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Scrapbook: Activists Stand Up to Power Company, Save Trees

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July 15, 2008

Activists Stand Up to Power Company, Save Trees


Barbara Wilson of Jacksonville, Alabama (above right) had never been an activist before. But when a representative of the Alabama Power Company appeared at her front door last year and told her the company going to chop down the three 75-year-old pecan trees in her front yard, she decided not to take it lying down.

The power company had recently changed its longstanding policy of trimming trees underneath power lines to one of cutting them down. Wilson told the company she'd do everything in her power to stop them, and she put up signs in her yard and started a petition to save the trees.


Fellow Jacksonville resident and longtime Sierra Club activist Rufus Kinney (with Wilson, top photo) saw Wilson's signs and stopped to talk with her. And on the morning Alabama Power arrived to chop down the trees, they found Wilson and Kinney in folding chairs, chained to the trees, a crowd on hand, and Wilson's grandson Jake up in one of the trees, telling the power company to "leave my Nana's trees alone!"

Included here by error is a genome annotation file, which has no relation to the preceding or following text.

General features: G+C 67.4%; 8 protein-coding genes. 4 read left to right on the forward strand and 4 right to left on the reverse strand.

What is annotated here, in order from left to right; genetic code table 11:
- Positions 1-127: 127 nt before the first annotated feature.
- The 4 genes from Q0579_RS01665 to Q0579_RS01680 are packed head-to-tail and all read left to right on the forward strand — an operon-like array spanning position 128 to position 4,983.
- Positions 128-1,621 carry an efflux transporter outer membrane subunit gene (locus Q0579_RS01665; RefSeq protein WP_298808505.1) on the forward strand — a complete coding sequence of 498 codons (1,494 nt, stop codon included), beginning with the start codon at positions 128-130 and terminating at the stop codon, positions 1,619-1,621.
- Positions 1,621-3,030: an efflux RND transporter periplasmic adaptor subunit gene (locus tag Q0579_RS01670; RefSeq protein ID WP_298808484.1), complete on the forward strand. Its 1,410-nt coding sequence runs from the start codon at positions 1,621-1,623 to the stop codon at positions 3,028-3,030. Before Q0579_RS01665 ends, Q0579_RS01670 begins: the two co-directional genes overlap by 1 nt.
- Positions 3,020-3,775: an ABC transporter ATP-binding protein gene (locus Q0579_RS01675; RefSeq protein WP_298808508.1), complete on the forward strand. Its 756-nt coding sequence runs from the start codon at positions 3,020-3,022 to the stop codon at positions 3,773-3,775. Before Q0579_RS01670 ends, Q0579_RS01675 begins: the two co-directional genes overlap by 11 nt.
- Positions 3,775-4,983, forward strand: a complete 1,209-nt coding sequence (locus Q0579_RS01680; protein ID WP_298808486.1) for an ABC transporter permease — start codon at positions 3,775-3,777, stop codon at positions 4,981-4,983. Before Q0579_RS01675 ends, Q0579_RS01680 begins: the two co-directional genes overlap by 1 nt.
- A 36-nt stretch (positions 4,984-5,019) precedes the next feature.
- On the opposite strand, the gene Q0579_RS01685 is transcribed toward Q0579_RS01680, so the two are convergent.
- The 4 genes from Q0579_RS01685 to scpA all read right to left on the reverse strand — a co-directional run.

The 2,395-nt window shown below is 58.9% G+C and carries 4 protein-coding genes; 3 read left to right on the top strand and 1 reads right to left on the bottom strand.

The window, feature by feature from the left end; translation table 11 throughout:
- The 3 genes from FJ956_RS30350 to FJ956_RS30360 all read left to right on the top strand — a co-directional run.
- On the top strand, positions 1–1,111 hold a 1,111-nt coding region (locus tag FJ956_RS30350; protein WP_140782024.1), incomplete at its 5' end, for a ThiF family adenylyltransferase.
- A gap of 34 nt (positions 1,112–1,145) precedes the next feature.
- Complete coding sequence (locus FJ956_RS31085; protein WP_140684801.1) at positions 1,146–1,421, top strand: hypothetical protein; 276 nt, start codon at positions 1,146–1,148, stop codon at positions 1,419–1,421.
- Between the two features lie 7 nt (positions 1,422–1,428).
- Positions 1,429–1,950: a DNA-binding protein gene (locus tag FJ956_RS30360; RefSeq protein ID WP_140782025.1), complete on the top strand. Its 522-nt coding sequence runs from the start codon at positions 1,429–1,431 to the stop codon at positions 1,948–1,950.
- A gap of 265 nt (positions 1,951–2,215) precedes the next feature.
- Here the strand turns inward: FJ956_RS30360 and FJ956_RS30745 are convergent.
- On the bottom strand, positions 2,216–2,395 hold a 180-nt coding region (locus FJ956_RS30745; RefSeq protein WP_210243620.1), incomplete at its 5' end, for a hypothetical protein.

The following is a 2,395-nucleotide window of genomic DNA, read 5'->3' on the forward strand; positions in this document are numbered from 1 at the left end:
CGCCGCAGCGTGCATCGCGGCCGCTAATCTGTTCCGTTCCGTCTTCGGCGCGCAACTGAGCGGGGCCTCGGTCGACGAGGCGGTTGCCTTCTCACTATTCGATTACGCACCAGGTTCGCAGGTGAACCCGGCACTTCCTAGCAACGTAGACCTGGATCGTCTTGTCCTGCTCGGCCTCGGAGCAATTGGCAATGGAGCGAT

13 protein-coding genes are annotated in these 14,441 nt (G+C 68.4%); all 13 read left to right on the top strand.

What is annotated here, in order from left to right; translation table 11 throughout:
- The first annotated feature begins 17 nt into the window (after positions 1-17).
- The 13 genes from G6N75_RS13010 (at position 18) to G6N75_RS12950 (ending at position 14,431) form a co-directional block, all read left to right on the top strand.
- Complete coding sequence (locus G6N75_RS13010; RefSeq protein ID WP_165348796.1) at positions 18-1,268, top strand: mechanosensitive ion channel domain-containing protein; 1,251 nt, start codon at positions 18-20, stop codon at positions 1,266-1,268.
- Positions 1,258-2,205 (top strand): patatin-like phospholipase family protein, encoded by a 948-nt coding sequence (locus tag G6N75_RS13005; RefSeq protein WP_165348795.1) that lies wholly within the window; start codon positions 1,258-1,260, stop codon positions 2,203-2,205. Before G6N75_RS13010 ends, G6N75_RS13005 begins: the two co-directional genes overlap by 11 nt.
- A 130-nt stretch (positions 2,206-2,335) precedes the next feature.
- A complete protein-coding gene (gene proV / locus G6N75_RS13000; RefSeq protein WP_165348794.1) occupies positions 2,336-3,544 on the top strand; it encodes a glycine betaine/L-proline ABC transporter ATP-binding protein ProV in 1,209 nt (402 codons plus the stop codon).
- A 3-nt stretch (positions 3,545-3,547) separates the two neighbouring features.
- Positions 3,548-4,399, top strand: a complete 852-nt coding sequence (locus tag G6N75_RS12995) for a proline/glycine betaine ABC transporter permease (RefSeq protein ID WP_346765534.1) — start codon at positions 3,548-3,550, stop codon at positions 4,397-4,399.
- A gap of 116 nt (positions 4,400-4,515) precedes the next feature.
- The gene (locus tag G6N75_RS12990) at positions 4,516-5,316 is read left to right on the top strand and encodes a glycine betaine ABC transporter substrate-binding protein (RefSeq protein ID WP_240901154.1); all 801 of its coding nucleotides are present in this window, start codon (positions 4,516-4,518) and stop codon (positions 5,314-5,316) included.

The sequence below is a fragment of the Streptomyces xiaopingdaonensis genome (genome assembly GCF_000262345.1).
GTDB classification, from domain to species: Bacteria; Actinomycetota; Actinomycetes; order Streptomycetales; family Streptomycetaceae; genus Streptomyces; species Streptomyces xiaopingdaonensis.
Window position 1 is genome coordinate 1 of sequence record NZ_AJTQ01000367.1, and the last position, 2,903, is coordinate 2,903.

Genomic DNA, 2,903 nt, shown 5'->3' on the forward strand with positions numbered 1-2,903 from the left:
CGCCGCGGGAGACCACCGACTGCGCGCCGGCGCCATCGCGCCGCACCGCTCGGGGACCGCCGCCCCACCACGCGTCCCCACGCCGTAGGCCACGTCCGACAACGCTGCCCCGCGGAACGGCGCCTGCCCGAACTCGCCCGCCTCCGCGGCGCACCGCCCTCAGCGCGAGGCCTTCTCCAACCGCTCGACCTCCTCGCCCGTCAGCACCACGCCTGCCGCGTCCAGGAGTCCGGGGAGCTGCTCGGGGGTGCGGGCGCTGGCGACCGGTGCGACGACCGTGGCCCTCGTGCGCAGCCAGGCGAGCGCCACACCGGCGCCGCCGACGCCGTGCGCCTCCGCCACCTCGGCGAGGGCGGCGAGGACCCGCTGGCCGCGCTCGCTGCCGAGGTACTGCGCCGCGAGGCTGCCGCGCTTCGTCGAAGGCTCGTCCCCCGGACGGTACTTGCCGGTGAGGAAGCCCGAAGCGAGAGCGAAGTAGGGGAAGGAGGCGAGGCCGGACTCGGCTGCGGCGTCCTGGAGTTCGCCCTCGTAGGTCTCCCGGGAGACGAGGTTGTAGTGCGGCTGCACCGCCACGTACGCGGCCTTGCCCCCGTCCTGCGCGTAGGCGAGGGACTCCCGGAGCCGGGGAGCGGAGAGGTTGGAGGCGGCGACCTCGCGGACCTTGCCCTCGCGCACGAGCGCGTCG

Wilson, chained to one of her trees, talks with a reporter.

Kinney, chained to one of Wilson's trees, with neighbors Susan and Andy Hug.

Jake Wilson in the tree where he sat all day to save it from being cut down.

The power company set another date for removal, and this time not only were the two again chained to the trees, an even larger crowd and media were on hand. The company then sued Wilson and Kinney, who retained the pro bono services of Birmingham attorney Mark Martin (below at left, with Wilson, Kinney, and key supporter Derek Raulerson), who had successfully represented the Sierra Club before. Among other findings, Martin revealed that similarly situated trees in wealthier locales were being trimmed, not cut down.


In March 2008, a county circuit judge ruled that Alabama Power's new policy was illegal and there was no significant evidence it would increase safety. The company announced it would appeal the decision, but on June 18 it officially dropped its case against Wilson and Kinney.

"We received so much support from total strangers who appreciated us standing up for something we believed in," says Wilson.

"This is a wonderful victory for the trees, for democracy, and for the earth," Kinney says. "What's so gratifying is that people put traditional politics aside and came together for a common cause." Read more here.


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